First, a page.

But to entangle themselves in this country without even knowing to what province of South America it belonged, nor at what distance the nearest town of that province was situated, was to expose themselves to many fatigues. Doubtless separation might have its inconveniences, but far less than marching blindly into the midst of a forest which appeared to stretch as far as the base of the mountains.
"Besides," repeated Dick Sand, persistently, "I cannot admit that this separation will be of long duration, and I even affirm that it will not be so. After two days, at the most, if Tom and I have come across neither habitation nor inhabitant, we shall return to the grotto. But that is too improbable, and we shall not have advanced twenty miles into the interior of the country before we shall evidently be satisfied about its geographical situation. I may be mistaken in my calculation, after all, because the means of fixing it astronomically have failed me, and it is not impossible for us to be in a higher or lower latitude."
"Yes--you are certainly right, my child," replied Mrs. Weldon, in great anxiety.
"And you, Mr. Benedict," asked Dick Sand, "what do you think of this project?"
"I?" replied Cousin Benedict.
"Yes; what is your advice?"
"I have no advice," replied Cousin Benedict. "I find everything proposed, good, and I shall do everything that you wish. Do you wish to remain here one day or two? that suits me, and I shall employ my time in studying this shore from a purely entomological point of view."
"Do, then, according to your wish," said Mrs. Weldon to Dick Sand. "We shall remain here, and you shall depart with old Tom."
"That is agreed upon," said Cousin Benedict, in the most tranquil manner in the world. "As for me, I am going to pay a visit to the insects of the country."
"Do not go far away, Mr. Benedict," said the novice. "We urge you strongly not to do it."
"Do not be uneasy, my boy."
"And above all, do not bring back too many musquitoes," added old Tom.
A few moments after, the entomologist, his precious tin box strapped to his shoulders, left the grotto.
Almost at the same time Negoro abandoned it also. It appeared quite natural to that man to, be always occupied with himself. But, while Cousin Benedict clambered up the slopes of the cliff to go to explore the border of the forest, he, turning round toward the river, went away with slow steps and disappeared, a second time ascending the steep bank.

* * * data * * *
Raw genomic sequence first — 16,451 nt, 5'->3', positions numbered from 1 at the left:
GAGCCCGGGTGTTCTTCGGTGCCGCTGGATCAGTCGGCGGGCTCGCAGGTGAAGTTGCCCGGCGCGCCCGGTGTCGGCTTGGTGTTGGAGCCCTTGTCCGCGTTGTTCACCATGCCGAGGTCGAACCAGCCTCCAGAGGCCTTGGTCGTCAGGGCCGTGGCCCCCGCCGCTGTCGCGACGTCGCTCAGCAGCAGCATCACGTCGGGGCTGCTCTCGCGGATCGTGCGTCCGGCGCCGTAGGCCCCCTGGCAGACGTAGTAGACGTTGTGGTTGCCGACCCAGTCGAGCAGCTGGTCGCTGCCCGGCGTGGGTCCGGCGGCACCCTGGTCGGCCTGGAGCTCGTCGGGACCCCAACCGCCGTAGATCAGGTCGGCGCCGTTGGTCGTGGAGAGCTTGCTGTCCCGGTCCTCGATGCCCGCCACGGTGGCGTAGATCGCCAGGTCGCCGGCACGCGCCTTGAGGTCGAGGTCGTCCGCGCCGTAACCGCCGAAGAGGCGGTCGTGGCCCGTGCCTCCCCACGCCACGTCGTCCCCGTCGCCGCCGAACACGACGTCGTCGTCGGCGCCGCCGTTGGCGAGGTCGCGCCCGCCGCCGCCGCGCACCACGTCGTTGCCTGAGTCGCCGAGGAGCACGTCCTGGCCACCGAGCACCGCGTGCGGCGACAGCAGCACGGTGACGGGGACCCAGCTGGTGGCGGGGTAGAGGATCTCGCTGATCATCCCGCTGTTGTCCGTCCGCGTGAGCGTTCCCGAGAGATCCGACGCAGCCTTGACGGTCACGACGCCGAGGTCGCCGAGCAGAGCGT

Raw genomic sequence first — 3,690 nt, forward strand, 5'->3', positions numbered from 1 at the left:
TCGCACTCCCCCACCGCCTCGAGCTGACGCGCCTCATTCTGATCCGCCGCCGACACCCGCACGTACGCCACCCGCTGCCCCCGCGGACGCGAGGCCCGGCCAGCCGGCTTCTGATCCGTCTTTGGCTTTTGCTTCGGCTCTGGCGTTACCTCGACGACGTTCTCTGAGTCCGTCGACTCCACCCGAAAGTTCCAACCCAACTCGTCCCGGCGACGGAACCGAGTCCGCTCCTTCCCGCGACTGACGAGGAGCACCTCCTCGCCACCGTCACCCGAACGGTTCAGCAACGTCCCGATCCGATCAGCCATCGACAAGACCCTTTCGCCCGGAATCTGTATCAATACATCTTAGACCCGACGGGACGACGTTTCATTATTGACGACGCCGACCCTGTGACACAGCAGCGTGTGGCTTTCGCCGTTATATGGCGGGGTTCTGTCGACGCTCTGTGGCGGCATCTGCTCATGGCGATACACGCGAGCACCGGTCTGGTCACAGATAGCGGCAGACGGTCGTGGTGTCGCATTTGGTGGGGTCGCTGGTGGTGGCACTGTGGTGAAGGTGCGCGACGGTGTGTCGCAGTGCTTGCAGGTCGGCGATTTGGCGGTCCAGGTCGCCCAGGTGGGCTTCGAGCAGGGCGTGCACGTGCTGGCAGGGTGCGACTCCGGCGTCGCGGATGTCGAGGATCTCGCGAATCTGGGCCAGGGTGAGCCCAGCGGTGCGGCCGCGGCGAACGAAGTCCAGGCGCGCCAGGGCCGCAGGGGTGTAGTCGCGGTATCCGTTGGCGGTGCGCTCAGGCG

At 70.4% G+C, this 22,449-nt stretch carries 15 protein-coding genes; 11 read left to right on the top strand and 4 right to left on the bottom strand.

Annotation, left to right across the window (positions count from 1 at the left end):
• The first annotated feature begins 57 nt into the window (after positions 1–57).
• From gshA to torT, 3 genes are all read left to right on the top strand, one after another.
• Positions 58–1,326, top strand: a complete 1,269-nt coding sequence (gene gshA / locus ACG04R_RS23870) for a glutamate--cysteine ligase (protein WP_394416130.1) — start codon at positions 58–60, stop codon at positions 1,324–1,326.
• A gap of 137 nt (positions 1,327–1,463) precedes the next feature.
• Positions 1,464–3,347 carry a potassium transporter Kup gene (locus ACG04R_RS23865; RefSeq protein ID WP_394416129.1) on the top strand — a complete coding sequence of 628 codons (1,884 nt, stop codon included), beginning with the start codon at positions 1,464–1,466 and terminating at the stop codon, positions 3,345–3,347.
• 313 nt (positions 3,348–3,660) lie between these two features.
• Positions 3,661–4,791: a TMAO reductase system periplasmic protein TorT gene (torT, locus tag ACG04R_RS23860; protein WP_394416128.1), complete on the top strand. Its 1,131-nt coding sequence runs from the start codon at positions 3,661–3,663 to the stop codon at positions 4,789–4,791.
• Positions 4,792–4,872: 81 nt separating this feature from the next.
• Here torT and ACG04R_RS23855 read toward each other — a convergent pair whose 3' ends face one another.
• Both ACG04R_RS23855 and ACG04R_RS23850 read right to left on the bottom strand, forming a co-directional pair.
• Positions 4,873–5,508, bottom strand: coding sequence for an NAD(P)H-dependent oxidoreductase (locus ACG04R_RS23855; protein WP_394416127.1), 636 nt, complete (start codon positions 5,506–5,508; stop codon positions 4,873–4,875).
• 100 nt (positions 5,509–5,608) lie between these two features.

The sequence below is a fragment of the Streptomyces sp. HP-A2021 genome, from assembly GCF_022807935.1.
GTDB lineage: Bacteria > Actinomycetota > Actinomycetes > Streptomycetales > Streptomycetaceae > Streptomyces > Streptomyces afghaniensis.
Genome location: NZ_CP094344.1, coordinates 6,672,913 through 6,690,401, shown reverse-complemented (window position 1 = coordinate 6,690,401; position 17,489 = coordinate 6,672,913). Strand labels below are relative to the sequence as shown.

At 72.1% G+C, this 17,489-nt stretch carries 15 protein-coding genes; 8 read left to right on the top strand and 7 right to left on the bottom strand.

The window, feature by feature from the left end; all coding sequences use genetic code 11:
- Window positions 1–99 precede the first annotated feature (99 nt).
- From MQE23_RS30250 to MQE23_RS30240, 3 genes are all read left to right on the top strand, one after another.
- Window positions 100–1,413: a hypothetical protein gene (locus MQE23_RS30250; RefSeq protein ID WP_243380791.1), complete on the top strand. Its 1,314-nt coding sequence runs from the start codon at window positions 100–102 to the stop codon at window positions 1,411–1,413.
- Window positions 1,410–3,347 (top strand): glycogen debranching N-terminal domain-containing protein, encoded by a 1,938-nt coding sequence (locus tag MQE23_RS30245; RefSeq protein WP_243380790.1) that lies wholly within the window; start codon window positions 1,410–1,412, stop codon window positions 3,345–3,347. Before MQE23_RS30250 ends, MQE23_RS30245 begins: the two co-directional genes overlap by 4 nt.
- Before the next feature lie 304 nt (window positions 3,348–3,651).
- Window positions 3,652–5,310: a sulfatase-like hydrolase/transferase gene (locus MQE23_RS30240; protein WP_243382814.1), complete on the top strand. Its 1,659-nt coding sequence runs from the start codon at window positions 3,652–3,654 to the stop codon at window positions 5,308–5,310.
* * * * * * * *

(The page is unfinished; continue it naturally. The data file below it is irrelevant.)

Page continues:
Jack slept all the time. Mrs. Weldon, leaving him on Nan's knees, then descended toward the strand. Dick Sand and his companions followed her. The question was, to see if the state of the sea then would permit them to go as far as the "Pilgrim's" hull, where there were still many objects which might be useful to the little troop.
The rocks on which the schooner had been wrecked were now dry. In the midst of the _debris_ of all kinds stood the ship's carcass, which the high sea had partly covered again. That astonished Dick Sand, for he knew that the tides are only very moderate on the American sea-shore of the Pacific. But, after all, this phenomenon might be explained by the fury of the wind which beat the coast.
On seeing their ship again, Mrs. Weldon and her companions experienced a painful impression. It was there that they had lived for long days, there that they had suffered. The aspect of that poor ship, half broken, having neither mast nor sails, lying on her side like a being deprived of life, sadly grieved their hearts. But they must visit this hull, before the sea should come to finish demolishing it.
Dick Sand and the blacks could easily make their way into the interior, after having hoisted themselves on deck by means of the ropes which hung over the "Pilgrim's" side. While Tom, Hercules, Bat, and Austin employed themselves in taking from the storeroom all that might be useful, as much eatables as liquids, the novice made his way into the arsenal. Thanks to God, the water had not invaded this part of the ship, whose rear had remained out of the water after the stranding.